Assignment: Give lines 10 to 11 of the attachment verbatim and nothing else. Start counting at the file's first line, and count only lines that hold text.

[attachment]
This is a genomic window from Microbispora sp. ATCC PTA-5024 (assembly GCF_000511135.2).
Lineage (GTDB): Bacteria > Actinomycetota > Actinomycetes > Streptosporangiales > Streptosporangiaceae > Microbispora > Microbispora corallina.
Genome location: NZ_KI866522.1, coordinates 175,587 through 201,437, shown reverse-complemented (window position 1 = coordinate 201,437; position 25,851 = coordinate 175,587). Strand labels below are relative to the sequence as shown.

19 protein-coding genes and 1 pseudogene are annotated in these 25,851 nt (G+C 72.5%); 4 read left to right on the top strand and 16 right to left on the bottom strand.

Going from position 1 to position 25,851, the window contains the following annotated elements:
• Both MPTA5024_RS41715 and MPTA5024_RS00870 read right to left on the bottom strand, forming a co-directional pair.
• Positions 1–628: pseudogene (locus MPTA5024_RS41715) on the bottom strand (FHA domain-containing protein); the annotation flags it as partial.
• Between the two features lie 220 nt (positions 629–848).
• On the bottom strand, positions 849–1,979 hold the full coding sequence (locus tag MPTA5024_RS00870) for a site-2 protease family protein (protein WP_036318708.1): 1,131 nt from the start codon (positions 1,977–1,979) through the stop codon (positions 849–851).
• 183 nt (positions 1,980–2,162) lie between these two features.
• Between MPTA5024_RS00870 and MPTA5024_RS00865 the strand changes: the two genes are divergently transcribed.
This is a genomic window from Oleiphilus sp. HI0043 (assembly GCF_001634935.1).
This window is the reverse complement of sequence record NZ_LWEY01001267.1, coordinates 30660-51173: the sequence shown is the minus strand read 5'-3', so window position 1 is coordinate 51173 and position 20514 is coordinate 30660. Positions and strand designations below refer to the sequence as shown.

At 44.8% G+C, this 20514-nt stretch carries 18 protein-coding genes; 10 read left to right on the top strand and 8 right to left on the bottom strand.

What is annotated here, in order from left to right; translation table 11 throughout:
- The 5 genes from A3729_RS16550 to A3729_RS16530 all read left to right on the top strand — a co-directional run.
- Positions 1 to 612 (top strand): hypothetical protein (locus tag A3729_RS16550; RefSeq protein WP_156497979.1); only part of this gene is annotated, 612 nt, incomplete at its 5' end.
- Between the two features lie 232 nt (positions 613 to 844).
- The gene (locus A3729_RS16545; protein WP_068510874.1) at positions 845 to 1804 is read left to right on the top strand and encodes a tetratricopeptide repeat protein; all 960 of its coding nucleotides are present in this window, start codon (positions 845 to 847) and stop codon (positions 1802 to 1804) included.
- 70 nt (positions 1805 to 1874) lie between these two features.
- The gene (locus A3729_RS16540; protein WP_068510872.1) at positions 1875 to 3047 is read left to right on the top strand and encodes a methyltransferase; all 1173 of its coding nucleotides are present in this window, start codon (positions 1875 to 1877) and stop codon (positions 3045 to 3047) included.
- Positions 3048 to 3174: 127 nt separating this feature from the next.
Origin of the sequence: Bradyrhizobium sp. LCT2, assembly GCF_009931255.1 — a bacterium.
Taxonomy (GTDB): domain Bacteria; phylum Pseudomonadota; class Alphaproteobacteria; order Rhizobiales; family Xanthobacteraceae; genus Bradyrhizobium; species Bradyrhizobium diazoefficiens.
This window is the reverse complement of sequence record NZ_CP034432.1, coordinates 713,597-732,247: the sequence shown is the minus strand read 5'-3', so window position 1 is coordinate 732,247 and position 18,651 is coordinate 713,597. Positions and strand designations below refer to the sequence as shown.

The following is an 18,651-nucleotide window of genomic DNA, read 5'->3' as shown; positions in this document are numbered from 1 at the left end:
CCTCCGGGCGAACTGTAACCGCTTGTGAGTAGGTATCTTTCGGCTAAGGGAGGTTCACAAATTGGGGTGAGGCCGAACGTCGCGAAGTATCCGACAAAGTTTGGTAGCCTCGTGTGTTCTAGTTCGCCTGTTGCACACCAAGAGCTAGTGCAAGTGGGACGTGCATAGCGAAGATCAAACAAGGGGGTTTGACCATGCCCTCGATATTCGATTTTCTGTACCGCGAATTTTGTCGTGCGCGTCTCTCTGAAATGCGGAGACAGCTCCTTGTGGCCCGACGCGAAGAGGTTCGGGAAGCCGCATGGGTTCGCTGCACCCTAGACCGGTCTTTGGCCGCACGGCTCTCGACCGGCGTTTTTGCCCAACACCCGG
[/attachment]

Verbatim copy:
• 183 nt (positions 1,980–2,162) lie between these two features.
• Between MPTA5024_RS00870 and MPTA5024_RS00865 the strand changes: the two genes are divergently transcribed.